4. ^ Ernst Zinner (1998) Stellar nucleosynthesis and the isotopic composition of presolar grains from primitive meteorites, Annual Review of Earth and Planetary Sciences 26:147–188.

External links[edit]

Original courtesy of Wikipedia: http://en.wikipedia.org/wiki/Natural_abundance — Please support Wikipedia.
This page uses Creative Commons Licensed content from Wikipedia. A portion of the proceeds from advertising on Digplanet goes to supporting Wikipedia.

626 news items

Huffington Post
Mon, 28 Sep 2015 07:48:45 -0700

Lynne Twist, a philanthropist and author of The Soul of Money, believes that generosity flows out of gratitude, as she explains in this short film by acclaimed filmmaker Louie Schwartzberg. This is one of 16 videos in Schwartzberg's "Gratitude Revealed ...

The Creators Project (blog)

The Creators Project (blog)
Thu, 01 Oct 2015 08:00:00 -0700

While Brazil is known for its luscious natural abundance through its forests and beaches, the fifth largest country in area has its own share of environmental issues. São Paulo, Brazil's most populated metropolitan center, kills more people through its ...

Chicago Daily Herald

Chicago Daily Herald
Fri, 25 Sep 2015 03:52:30 -0700

"It represents a sense of goodness, natural abundance and old values that people think are good," said Cindy Ott, a scholar and author of "Pumpkin: The Curious History of an American Icon." Which is why, perhaps, pumpkin spice lattes bring equal parts ...

Huffington Post

Huffington Post
Tue, 29 Sep 2015 15:41:15 -0700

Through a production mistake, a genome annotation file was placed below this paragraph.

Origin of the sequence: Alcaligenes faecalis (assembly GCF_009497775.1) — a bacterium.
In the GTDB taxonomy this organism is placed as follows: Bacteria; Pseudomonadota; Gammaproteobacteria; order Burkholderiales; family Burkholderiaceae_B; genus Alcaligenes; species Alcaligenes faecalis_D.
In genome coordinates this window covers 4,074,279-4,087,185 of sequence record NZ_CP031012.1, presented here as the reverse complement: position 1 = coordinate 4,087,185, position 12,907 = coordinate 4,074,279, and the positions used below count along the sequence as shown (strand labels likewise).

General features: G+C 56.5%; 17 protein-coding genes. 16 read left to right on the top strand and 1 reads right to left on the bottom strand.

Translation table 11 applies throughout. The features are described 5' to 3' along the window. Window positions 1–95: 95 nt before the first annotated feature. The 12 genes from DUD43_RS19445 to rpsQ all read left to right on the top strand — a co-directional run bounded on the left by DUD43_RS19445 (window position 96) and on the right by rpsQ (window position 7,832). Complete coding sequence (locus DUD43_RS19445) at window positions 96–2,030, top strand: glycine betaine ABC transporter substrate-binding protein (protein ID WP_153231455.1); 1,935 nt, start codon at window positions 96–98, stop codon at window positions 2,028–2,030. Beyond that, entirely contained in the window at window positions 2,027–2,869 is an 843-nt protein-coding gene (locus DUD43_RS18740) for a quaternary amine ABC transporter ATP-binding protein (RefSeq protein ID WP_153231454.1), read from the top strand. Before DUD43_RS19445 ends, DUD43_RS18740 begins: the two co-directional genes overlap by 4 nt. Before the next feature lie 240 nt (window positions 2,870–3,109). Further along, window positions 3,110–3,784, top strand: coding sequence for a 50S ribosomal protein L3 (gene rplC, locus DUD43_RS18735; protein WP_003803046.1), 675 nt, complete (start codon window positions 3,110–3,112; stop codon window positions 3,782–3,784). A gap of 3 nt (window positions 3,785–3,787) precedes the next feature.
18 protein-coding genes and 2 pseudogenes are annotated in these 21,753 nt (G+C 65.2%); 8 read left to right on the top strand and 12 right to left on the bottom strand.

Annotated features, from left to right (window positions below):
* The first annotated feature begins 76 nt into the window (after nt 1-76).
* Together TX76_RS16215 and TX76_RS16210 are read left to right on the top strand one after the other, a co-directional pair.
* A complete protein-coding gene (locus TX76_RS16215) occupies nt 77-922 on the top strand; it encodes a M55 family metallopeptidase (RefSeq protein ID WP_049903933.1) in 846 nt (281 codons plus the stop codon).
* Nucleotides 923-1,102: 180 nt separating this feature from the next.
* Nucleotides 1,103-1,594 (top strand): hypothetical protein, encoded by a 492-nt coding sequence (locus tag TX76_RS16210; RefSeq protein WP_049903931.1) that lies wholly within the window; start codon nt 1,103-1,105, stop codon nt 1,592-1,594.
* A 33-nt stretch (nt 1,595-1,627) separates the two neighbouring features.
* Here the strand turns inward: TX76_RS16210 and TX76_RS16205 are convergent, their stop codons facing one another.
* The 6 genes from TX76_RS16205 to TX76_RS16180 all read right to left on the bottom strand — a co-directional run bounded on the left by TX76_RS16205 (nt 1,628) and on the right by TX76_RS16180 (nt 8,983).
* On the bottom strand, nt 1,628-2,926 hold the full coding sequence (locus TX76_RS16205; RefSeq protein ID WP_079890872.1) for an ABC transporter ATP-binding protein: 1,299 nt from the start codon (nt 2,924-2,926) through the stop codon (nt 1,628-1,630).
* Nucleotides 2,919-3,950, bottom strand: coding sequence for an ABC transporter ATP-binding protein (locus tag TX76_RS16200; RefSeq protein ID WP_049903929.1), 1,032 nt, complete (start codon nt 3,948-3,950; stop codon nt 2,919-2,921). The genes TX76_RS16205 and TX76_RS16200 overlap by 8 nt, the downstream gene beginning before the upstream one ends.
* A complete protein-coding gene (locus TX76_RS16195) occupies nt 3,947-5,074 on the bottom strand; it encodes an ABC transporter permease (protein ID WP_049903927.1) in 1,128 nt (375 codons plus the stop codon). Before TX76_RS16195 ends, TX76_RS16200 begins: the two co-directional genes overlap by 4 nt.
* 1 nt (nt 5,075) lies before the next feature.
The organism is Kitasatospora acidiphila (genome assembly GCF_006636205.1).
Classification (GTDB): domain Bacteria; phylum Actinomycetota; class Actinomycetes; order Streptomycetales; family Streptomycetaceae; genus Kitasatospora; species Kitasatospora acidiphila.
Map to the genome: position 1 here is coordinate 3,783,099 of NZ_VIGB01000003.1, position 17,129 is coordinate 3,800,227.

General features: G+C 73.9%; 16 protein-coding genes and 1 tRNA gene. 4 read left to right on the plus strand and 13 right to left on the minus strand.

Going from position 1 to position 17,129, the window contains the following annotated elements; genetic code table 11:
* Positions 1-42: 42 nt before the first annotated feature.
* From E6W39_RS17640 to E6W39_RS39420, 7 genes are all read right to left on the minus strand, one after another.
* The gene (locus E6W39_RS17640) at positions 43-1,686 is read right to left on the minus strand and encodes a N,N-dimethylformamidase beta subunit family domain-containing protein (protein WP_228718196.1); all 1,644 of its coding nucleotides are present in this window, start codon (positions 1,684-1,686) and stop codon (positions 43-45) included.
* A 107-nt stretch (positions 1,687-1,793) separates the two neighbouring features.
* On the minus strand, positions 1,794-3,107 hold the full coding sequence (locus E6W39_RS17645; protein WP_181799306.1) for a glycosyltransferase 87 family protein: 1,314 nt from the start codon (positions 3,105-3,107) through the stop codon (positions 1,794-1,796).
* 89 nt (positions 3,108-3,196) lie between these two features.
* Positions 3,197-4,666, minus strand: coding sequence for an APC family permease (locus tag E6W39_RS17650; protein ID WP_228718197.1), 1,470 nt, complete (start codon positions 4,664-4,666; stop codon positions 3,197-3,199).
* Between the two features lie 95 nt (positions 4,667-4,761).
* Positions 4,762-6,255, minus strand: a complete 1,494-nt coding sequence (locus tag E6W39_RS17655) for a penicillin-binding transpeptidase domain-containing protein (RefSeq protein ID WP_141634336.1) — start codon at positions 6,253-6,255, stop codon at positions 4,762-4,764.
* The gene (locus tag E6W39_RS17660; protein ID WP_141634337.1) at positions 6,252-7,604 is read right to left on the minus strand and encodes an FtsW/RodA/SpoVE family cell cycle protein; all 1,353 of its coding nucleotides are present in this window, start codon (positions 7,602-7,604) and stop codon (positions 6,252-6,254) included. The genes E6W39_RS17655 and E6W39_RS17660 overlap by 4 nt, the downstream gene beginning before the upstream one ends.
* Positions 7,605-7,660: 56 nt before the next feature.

"A little goes a long way" is usually the mantra of the travel companies encouraging clients to take advantage of Greece, this economically-beleaguered but scenic and hospitable country. I notice here on Aegina Island that huge tourist coaches are on ...

VUE Weekly

VUE Weekly
Thu, 01 Oct 2015 10:34:08 -0700

And so you start to realize the power of these narratives: the narratives of endless frontiers, of infinite natural abundance from which we can extract infinitely. And you start realizing how many different ways they're reflected in our culture, it ...

Monroe News Star

Monroe News Star
Tue, 29 Sep 2015 12:07:30 -0700

“It represents a sense of goodness, natural abundance and old values that people think are good,” said Cindy Ott, a scholar and author of “Pumpkin: The Curious History of an American Icon.” Which is why, perhaps, pumpkin spice lattes bring equal parts ...


Mon, 28 Sep 2015 02:11:15 -0700

The state is the perfect host for the foodie festival thanks to its natural abundance and the enthusiasm of local producers to supply the best food and drink possible. The biennial festival attracts around 50,000 people and is a journey of South ...
Richmond Times-Dispatch
Sun, 27 Sep 2015 19:44:00 -0700

An isotopically-enriched, boron-containing compound comprising two or more boron atoms and at least one fluorine atom, wherein at least one of the boron atoms contains a desired isotope of boron in a concentration or ratio greater than a natural ...

Oops, we seem to be having trouble contacting Twitter

Support Wikipedia

A portion of the proceeds from advertising on Digplanet goes to supporting Wikipedia. Please add your support for Wikipedia!

Searchlight Group

Digplanet also receives support from Searchlight Group. Visit Searchlight